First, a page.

"What is the single best decision you have ever made in farming?" Just fewer than 20 people wrote on this topic, and a panel of three judges reflected on the submitted essays. Essays were required to be 250 to 300 words.
Winners will be rewarded with CountryMark's Super Dieselex-4 fuel. Personal delivery of 500 gallons goes to the winner. Second place will receive 250 gallons, and third place will win 100 gallons of fuel.
The order of the winners will be announced in the July issue of Indiana Prairie Farmer, due out next week. In the meantime, we're going to show you the top three adult essays. Judge for yourself, and see how the results stack up when the magazine arrives in your mailbox.
In this article, here is the first essay. It's from Mike Feitshans, Arcanum, Ohio. He saw information on the contest in his Heart Land Co-op newsletter. The Co-op serves many customers in east-central Indiana and also serves customers in Ohio.
"The best decision that I ever made in farming was to learn to follow in my three father's footsteps. At an early age, I followed my grandfather, as he taught me the physical part to farming. I was by his side from morning to dusk, in those summer months, as we carried out daily farm chores.
He taught me safety on the farm, and how important it was to think about the consequences of your actions. He taught me to operate the tractors, hoe in the fields, maintain equipment and build things with my hands. He was a patient man that had great abilities to teach and encourage.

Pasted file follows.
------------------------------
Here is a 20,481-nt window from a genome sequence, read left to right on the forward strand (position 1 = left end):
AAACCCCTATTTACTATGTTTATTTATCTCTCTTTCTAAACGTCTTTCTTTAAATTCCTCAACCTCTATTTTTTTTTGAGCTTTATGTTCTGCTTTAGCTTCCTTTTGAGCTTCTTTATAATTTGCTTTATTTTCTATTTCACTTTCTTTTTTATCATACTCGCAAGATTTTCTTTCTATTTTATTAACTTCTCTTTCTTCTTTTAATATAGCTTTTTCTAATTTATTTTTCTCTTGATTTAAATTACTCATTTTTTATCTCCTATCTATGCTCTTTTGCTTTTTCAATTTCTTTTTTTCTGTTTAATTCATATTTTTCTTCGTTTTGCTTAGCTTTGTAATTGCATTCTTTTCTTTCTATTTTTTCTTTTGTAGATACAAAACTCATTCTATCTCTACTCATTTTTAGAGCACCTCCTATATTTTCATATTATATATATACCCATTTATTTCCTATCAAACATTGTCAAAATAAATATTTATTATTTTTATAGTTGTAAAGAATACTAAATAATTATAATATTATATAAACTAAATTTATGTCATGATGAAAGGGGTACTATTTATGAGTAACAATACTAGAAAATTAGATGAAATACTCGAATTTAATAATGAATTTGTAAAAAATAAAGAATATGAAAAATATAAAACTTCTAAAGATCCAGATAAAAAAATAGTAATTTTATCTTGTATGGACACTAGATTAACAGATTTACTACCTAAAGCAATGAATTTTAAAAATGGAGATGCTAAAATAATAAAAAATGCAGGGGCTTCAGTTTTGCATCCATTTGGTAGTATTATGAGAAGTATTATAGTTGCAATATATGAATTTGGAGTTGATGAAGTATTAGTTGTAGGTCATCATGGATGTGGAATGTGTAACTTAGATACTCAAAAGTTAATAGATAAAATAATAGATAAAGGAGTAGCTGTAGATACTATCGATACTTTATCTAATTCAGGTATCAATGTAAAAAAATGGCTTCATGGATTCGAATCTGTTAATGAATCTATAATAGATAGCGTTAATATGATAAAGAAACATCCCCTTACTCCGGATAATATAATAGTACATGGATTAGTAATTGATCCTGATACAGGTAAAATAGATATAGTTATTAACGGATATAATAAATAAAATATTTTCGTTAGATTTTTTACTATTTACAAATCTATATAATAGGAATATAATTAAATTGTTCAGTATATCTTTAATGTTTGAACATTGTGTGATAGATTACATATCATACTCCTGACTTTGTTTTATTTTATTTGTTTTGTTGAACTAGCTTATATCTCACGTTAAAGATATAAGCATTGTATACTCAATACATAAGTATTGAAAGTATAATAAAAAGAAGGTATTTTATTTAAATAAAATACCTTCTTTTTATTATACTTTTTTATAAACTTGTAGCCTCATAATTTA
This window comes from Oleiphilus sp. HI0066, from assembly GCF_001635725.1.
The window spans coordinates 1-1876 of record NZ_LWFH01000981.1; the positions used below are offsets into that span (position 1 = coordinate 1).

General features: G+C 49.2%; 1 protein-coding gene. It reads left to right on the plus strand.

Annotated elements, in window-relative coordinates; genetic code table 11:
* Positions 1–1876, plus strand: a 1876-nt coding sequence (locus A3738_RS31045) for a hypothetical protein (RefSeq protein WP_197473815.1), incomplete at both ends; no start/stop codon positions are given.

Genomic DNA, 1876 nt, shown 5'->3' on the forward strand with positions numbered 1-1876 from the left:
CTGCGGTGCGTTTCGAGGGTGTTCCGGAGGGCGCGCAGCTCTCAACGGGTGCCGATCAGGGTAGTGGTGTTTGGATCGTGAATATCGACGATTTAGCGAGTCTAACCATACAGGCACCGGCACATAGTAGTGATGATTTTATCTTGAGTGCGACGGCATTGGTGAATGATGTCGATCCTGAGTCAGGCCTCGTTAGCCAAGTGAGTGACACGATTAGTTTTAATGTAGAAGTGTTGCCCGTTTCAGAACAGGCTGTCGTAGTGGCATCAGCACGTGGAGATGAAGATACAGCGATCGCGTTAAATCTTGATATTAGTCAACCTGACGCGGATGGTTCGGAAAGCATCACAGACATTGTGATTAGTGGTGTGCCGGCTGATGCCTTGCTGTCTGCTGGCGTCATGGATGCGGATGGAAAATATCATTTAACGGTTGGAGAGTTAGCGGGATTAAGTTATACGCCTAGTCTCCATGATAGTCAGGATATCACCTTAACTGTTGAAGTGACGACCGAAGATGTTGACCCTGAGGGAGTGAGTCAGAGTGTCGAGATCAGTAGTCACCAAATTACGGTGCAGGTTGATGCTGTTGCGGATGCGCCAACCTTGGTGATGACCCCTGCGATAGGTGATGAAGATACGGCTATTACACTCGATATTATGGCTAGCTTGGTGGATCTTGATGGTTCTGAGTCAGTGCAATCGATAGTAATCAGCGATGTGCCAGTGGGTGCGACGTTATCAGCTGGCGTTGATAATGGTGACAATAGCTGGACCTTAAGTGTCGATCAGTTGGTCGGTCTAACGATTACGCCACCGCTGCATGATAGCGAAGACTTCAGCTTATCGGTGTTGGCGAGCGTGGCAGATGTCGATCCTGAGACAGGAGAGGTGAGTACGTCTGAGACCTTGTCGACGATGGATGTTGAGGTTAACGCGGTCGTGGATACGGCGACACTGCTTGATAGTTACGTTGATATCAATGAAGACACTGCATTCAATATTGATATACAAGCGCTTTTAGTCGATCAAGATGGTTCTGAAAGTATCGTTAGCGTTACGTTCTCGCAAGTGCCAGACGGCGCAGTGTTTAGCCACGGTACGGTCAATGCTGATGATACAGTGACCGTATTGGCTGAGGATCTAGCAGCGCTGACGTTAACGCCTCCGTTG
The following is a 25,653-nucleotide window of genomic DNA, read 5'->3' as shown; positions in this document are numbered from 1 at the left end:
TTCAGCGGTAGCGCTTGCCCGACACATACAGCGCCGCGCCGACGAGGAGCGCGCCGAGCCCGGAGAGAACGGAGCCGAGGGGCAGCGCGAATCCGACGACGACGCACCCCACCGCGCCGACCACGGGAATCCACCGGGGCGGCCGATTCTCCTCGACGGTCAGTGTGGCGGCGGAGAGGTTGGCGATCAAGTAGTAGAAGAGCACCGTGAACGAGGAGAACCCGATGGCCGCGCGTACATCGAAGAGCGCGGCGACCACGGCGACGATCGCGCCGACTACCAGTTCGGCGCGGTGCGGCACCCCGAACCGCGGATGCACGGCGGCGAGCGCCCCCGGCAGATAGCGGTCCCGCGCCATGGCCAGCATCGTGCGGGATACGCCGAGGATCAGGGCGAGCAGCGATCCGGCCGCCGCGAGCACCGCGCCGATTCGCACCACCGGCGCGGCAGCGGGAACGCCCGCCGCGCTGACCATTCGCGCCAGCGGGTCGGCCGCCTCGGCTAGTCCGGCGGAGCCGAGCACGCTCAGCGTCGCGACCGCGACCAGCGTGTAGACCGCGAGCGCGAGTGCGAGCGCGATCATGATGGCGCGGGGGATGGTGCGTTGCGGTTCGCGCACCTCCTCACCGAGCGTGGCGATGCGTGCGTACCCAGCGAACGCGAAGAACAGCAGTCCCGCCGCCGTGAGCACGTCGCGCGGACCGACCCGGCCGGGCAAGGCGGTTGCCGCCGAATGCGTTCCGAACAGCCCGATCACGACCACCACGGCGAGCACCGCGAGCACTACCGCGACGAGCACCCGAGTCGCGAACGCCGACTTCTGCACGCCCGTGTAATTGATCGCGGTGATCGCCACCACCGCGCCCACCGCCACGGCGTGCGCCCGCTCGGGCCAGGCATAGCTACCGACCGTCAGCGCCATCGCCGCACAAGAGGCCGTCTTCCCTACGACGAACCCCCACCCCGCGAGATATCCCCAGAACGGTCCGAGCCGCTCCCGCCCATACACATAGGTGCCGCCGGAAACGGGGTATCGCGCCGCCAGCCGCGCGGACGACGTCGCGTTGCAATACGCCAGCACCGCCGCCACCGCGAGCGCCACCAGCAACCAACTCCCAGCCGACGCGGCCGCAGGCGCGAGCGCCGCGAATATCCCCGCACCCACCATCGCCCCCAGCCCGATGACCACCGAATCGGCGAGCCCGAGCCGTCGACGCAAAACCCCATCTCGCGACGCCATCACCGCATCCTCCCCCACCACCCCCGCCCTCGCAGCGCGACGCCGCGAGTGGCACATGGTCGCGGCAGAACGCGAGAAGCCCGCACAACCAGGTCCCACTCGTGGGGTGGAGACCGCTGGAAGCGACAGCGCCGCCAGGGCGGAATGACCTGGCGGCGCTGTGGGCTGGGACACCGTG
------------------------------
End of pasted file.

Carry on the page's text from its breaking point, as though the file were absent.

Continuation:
With his passing my own father became the teacher. He taught me the business end of farming. He involved me with the planning, marketing and farm ownership issues. My father also instilled in me the quality of life that farming brings to our lives. He emphasized the ethics in farming and the importance of relationships.
He knew the importance of teaching responsibility and the work ethic that farming develops. He realized 'that a family that works together, stays together,' and would often use this phrase in getting something done around the farm. He would often say, 'Isn't this family together time fun?' He was a smart man, full of life and gave of his time for the benefit of others.
With his passing I now took more to Our Savior and Our Father God for his guidance. As Proverbs 3:6 states, "In all they ways acknowledge him, and he shall direct they path." Our Father has taught me to give thanks every time a field is planted and every time a crop is harvested. There are times when farming struggles do occur, but leaning on his guidance and word can generate a calming effect that often leads to a resolution.
In conclusion, sometimes you make decisions in life and sometimes decisions make you. I am so thankful that I have three fathers that were willing to let me follow them and give me the opportunity to be a farmer today.